Speaker Spotlight: Joe Pease

2 July 2019

As we approach MetPlant 2019, we will be interviewing our keynote speakers about their upcoming presentations and some key issues in the minerals processing sector.

We recently interviewed Joe Pease FAusIMM, Director at CRC Ore and AMIRA on his upcoming presentation at MetPlant 2019 and his views on the industry.  Joe is a Minerals Industry consultant with over 35 years’ experience in the industry; 21 years in site research and operations management (Australia, Canada and USA) and 12 years as CEO of a successful technology developer and provider.
Read more on Joe Pease.

The title of your keynote “Mining Silicon Valley” is quite intriguing.  Please tell us more about the premise.

We hear so much about innovation, disruption and entrepreneurial business models, typified by “Silicon Valley” and common in software, personal electronics and innovative services.  The business models are ruthless and brilliant, the success is breathtaking.

A significant advice business has grown on the premise that minerals companies must adopt these business models; they must innovate quickly or die. Advisors and consultants have successfully “mined” the Silicon Valley business model.

But does success in one industry guarantee success in another industry with fundamentally different structure and dynamics?

What are your views on big data?  Is it a help or a hindrance?

Of course, good decisions are made from good data. Unfortunately we can’t measure the most important things in our plants – e.g.  instantaneous mineral liberation and surface chemistry. We don’t even reliably measure simple things – solids flowrates, slurry density and pulp chemistry in aerated slurries.  So “big data” is fine so long as the user understands it’s limits. Certainly, use big data (with care), but never stop trying to trying to improve plant instrumentation and develop new measures. The aim is to distil to a small amount of right data.

Data is like sub-prime loans – assembling lots of bad stuff does not make it good.

“Agility” and “Fail Fast & Pivot”?  Good for the processing world?

Agility is always good.  It evokes efficiently making the right moves. The skill is to know what the right moves are in your situation. For example, “fail fast & pivot” suits a product with a low cost of failure, when it is easy to tweak imperfections, and it is crucial to get early market share. That makes it brilliant for software and short-life consumer electronics.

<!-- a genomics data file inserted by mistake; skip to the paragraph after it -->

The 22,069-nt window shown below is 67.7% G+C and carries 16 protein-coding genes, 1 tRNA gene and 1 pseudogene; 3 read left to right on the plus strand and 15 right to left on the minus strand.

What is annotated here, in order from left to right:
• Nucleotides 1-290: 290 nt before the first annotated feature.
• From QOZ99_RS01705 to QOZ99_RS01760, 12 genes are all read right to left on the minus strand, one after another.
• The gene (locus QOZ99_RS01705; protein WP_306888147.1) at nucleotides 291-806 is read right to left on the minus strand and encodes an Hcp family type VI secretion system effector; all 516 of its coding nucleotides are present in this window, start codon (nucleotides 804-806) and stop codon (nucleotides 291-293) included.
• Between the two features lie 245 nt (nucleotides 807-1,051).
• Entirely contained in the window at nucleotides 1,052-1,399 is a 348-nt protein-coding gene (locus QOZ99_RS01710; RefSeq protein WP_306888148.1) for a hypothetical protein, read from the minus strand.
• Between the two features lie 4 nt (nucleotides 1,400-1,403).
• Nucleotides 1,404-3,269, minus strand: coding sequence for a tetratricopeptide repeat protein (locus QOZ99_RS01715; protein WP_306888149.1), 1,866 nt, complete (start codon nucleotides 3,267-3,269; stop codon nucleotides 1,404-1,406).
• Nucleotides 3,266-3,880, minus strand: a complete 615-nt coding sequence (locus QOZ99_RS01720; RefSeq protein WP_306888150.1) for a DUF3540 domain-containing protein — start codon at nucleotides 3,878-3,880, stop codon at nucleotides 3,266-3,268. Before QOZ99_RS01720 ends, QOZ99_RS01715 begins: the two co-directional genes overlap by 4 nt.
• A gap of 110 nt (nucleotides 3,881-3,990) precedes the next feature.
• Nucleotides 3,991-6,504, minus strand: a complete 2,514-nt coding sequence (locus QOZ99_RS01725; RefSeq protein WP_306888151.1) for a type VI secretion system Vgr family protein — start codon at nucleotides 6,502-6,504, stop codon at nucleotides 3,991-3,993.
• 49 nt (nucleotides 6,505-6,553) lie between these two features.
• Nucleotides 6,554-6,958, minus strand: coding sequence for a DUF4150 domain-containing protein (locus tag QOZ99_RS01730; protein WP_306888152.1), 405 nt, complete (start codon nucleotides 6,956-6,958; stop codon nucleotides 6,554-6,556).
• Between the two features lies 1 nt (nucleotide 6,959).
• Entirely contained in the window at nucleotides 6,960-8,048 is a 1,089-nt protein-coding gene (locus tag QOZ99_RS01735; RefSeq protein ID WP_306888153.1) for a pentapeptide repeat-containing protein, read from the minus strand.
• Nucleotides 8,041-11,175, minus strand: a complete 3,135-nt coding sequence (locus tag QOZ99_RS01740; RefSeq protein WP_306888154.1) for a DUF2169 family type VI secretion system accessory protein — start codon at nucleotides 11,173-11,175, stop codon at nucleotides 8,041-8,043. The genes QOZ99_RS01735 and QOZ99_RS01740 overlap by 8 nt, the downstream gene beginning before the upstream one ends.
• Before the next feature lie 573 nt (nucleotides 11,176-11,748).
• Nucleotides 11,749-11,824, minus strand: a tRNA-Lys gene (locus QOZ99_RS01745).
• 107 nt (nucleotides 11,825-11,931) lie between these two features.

Failing fast is never a good idea for a SAG mill, a pit wall or a tailings dam!

What is the biggest impediment to innovation in the minerals sector in your view?

The very nature of the business. So many things are interconnected, often in a single line with complex feed-forward and feed-back loops. A change in the mine can affect mill feed in 5 years’ time; a change in the plant can affect tailings and water quality decades later. Every site is different, we can’t control (or even measure) the feed. Getting the science right is challenging enough; but is still worthless unless you also get the engineering and materials handling right and balance all the interactions. Your innovative equipment has to work in that environment for over 20 years with high availability and be backwards-compatible with existing equipment and forwards-compatible with future equipment for decades.  You can’t simply upgrade to a newer model every few years.

What are you most looking forward to at this year’s MetPlant conference?

To me, MetPlant is in the rare group of “must attend” conferences.  It unapologetically demands high standards for papers. This attracts the best papers, which attracts the best professionals and practitioners.  It rations papers to have a single stream, so the same quality cohort spends two days networking and considering the most important new thinking in processing.

What message would you like to provide to the delegates – what do you hope will be the main message they will take away from your keynote presentation?

Most of all, my presentation is for young professionals who must get demotivated by negative opinions of minerals. Constantly hearing that their industry is old-world, conservative and takes too long to innovate. Worst of all, they even hear this from within the mining industry itself.

What nonsense! Innovation in minerals is probably the toughest business challenge there is. There are no short cuts; just decades of perseverance and demanding rigorous work. Maybe “society” doesn’t appreciate it, maybe parts of their own company don’t understand it. But industry practitioners do. If the young professionals are up for the challenge, then we will support them, we will be proud of them. And they should be mighty proud of themselves.

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